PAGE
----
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Lateral view of a Male Baetis (Baetidae) (Blue-Winged Olive) Mayfly Dun from Mystery Creek #43 in New York
Blue-winged Olives

Tiny Baetis mayflies are perhaps the most commonly encountered and imitated by anglers on all American trout streams due to their great abundance, widespread distribution, and trout-friendly emergence habits.

Case view of a Pycnopsyche guttifera (Limnephilidae) (Great Autumn Brown Sedge) Caddisfly Larva from the Yakima River in Washington
It's only barely visible in one of my pictures, but I confirmed under the microscope that this one has a prosternal horn and the antennae are mid-way between the eyes and front of the head capsule.

I'm calling this one Pycnopsyche, but it's a bit perplexing. It seems to key definitively to at least Couplet 8 of the Key to Genera of Limnephilidae Larvae. That narrows it down to three genera, and the case seems wrong for the other two. The case looks right for Pycnopsyche, and it fits one of the key characteristics: "Abdominal sternum II without chloride epithelium and abdominal segment IX with only single seta on each side of dorsal sclerite." However, the characteristic "metanotal sa1 sclerites not fused, although often contiguous" does not seem to fit well. Those sclerites sure look fused to me, although I can make out a thin groove in the touching halves in the anterior half under the microscope. Perhaps this is a regional variation.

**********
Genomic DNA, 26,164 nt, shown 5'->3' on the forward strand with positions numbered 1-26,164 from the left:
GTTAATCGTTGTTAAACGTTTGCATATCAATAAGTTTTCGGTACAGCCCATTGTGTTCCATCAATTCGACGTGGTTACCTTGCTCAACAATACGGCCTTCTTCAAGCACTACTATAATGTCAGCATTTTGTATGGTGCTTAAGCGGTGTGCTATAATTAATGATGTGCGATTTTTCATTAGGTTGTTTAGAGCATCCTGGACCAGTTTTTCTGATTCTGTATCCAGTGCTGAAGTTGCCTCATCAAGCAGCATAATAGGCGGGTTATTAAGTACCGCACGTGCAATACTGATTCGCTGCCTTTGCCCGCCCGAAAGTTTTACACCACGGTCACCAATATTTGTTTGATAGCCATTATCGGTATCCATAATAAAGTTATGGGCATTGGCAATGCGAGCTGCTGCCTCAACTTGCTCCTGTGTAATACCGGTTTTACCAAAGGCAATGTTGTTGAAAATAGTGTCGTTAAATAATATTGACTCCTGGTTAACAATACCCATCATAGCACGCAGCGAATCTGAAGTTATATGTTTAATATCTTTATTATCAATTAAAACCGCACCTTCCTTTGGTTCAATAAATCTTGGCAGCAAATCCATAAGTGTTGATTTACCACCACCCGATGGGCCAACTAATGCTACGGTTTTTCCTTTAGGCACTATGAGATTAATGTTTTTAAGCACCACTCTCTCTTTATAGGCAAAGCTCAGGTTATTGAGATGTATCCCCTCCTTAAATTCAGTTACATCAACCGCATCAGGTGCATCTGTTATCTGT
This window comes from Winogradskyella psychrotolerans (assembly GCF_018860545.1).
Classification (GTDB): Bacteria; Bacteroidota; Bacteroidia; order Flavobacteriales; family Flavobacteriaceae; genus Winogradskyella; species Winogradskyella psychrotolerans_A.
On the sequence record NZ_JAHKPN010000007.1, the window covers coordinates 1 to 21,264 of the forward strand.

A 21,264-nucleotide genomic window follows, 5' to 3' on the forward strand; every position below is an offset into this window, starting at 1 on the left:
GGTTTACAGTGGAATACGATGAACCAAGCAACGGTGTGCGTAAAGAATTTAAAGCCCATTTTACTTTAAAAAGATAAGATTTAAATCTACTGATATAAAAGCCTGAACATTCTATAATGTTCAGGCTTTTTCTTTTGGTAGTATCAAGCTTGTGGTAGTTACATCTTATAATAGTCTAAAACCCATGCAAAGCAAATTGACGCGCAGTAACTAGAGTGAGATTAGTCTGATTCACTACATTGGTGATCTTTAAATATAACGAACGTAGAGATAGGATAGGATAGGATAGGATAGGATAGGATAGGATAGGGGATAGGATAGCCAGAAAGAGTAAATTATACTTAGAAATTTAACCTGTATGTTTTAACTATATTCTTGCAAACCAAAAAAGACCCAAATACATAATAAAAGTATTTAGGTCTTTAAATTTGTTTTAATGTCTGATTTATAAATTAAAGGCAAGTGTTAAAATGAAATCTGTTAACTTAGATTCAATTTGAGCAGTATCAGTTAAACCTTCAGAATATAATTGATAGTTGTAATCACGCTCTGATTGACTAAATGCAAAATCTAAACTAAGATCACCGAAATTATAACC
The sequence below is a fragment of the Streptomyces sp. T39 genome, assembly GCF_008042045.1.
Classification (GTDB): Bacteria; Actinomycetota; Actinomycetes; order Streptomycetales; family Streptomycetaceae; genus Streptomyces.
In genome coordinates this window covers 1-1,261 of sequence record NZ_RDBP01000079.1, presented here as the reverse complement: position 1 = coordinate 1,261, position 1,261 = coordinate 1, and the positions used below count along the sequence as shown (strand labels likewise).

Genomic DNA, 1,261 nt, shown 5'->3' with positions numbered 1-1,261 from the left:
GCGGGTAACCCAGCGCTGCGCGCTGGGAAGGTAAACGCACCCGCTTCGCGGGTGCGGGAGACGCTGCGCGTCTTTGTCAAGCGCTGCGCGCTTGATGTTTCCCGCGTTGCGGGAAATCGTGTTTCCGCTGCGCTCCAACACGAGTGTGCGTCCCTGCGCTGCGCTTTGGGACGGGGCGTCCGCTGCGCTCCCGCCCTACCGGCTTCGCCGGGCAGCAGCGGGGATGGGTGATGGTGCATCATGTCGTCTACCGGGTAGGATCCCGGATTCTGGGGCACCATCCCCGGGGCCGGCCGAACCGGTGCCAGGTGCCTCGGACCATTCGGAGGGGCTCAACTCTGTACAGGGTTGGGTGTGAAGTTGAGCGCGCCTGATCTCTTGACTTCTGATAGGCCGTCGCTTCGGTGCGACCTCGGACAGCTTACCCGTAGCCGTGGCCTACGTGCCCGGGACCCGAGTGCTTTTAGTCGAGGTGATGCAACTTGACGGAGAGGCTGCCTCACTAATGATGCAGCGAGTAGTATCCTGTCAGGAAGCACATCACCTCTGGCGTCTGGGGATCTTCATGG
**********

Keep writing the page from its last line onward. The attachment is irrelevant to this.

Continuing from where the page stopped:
The only species of Pycnopsyche documented in Washington state is Pycnopsyche guttifera, and the colors and markings around the head of this specimen seem to match very well a specimen of that species from Massachusetts on Bugguide. So I am placing it in that species for now.

Whatever species this is, I photographed another specimen of seemingly the same species from the same spot a couple months later.
27" brown trout, my largest ever. It was the sub-dominant fish in its pool. After this, I hooked the bigger one, but I couldn't land it.
Troutnut is a project started in 2003 by salmonid ecologist Jason "Troutnut" Neuswanger to help anglers and fly tyers unabashedly embrace the entomological side of the sport. Learn more about Troutnut or support the project for an enhanced experience here.

This topic is about the Caddisfly Family Brachycentridae

Brachycentrus is one of the most important caddisfly genera in America. Microsema is smaller and rarely, if ever, significant. Amiocentrus aspilus can be an important Western hatch.

Example specimens

Northwest PA

Posts: 87
Grannom on Apr 29, 2007April 29th, 2007, 1:08 pm EDT
First, an introduction. I am 15 years old and live in Northwestern Pa. I have been reading the forums for quite a few years now, as they have helped me expand my knowledge.
I am interested in learning as much as possible about the grannom caddis. I would appreciate any information that you could offer about them, along with possible patterns and life cycle information. Thank you in advance.

"Be calm - you're there..." "...Tell yourself there's no rush, even if there is."